Microsoft, by contrast, warned of a situation in which every country in the world would demand access to data of interest, simply because it had jurisdiction over the provider—or subsidiary thereof—that could access the data, irrespective of its location. This would, according to Microsoft, yield a free-for-all, international discord, and reduction in privacy rights for all. 7 Brief for Respondent at 30-32, 38-44, 58, Microsoft Ireland, No. 17-2, 2018 WL 447349. And while Microsoft acknowledged that the underlying statute needed updating, it argued that warrants have territorial limitations, that its read of the statute was therefore the correct one, and that it was up to Congress, not the courts, to rewrite the law. 8 Id. at 51-54.

At oral argument, several Justices seemed to agree that the issue belonged in the halls of Congress, not the Court. In the words of Justice Sotomayor, “[w]hy shouldn’t we leave the status quo as it is and let Congress pass a bill in this new age.” 9 Transcript of Oral Argument at 12, Microsoft Ireland, No. 17-2. Justice Ginsburg expressed a similar sentiment. See id. at 6 (“So wouldn’t it be wiser just to say let’s leave things as they are; if—if Congress wants to regulate in this brave new world, it should do it?”). This position, however, first required a determination of what the status quo was—which is exactly what Microsoft and the U.S. government were fighting about.

The CLOUD Act allowed the court to avoid having to decide the issue—providing exactly the deus ex machina that the Court was hoping for. Specifically, the Act amends the SCA to address two distinct issues: the reach of U.S. warrant authority (the topic of the Microsoft Ireland case) and the converse problem faced by foreign governments seeking access to U.S.-held communications content. The following discussion addresses each.

II. The CLOUD Act and the Microsoft Ireland Fix

The CLOUD Act clarifies that service providers are required to disclose all data in their possession, custody, or control, pursuant to lawful process, regardless of the location of the data. 10 H.R. 1625, 115th Cong. div. V, § 103(a) (2018) (enacted) (to be codified at 18 U.S.C. § 2713). This requirement is consistent with the government’s position in the Microsoft Ireland case. But the Act includes a critical addition—the enactment of a new statutory basis to quash based on comity grounds, 11 Such claims have a common law origin and are triggered by a conflict of laws, leading the court to take into account the respective interests of the United States and the foreign government in deciding whether to demand provider compliance. See Société Nationale Industrielle Aérospatiale v. U.S. Dist. Court for the S. District of Iowa, 482 U.S. 522, 555 (1987) (Blackmun, J., concurring in part and dissenting in part) (“[T]he threshold question in a comity analysis is whether there is in fact a true conflict between domestic and foreign law.”). albeit in those situations in which the United States seeks the data of a foreigner located outside the United States, and the request generates a conflict with “qualifying” foreign governments. In such circumstances, courts are required to weigh a number of different factors—including the location and nationality of the person whose communications are being sought, the importance of the information to the United States’ investigation, and the likelihood of timely and effective access to the evidence via alternative means. 12 CLOUD Act § 103(b) (to be codified at 18 U.S.C. § 2703(h)). Qualifying foreign governments are limited to those governments with which the United States has a data sharing agreement, as discussed below. 13 Id. This is currently a null set, but one that is likely to grow.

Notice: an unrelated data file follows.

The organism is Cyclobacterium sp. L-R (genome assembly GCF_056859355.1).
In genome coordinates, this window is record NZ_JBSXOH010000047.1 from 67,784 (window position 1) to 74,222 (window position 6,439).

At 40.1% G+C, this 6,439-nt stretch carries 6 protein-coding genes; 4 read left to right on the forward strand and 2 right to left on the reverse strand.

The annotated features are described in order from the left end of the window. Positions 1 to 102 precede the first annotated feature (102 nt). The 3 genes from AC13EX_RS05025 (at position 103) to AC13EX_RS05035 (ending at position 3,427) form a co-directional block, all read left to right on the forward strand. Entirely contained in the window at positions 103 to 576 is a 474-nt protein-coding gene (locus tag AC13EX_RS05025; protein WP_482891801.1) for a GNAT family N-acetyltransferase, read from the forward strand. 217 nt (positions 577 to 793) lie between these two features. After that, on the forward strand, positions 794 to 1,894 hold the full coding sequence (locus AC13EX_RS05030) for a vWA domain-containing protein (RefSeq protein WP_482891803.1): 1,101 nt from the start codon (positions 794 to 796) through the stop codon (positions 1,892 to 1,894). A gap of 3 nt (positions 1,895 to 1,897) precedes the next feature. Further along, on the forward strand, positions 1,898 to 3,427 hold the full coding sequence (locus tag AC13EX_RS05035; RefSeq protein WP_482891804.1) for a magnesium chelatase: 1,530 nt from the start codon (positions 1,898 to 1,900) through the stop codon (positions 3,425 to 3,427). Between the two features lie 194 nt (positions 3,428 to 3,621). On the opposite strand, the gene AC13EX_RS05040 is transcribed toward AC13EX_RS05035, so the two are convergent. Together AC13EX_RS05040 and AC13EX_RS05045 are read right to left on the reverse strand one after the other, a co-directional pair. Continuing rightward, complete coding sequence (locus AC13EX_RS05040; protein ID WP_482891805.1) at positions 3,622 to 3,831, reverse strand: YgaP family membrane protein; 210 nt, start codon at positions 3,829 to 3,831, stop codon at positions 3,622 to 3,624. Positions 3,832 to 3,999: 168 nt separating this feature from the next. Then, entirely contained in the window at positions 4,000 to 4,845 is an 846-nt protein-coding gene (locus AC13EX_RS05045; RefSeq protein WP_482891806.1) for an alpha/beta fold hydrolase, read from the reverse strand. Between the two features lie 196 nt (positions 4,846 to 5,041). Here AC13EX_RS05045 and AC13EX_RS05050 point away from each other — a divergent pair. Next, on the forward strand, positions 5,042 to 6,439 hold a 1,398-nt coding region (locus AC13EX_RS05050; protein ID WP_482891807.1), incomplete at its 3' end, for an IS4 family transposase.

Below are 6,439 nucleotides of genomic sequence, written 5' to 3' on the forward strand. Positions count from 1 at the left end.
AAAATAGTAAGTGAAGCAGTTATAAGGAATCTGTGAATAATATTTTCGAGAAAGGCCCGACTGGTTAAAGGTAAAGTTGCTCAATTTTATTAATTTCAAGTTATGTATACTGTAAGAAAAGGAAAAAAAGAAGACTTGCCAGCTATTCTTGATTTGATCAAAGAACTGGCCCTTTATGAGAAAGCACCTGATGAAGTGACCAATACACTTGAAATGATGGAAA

The law also explicitly preserves, via a rule of construction, the availability of common law comity claims in those situations that do not involve a qualifying foreign government. 14 See id. § 103(c). Such claims can be brought if and when the demand for data yields a conflict of laws; in response, a court will weigh the competing U.S. and foreign government interests in deciding whether to force compliance with the warrant. 15 See Brief for Amici Curiae E-Discovery Institute et al., in Support of Neither Party at 7-16, Microsoft Ireland, No. 17-2 (Apr. 17, 2018) (per curiam), 2017 WL 6492198 [hereinafter E-Discovery Brief]. Notably, no comity claim has ever been invoked in connection with an SCA warrant—in part because no provider has ever alleged that compliance with such a warrant would generate a conflict of laws. In fact, even in the Microsoft Ireland case, there was never any claim of legal conflict.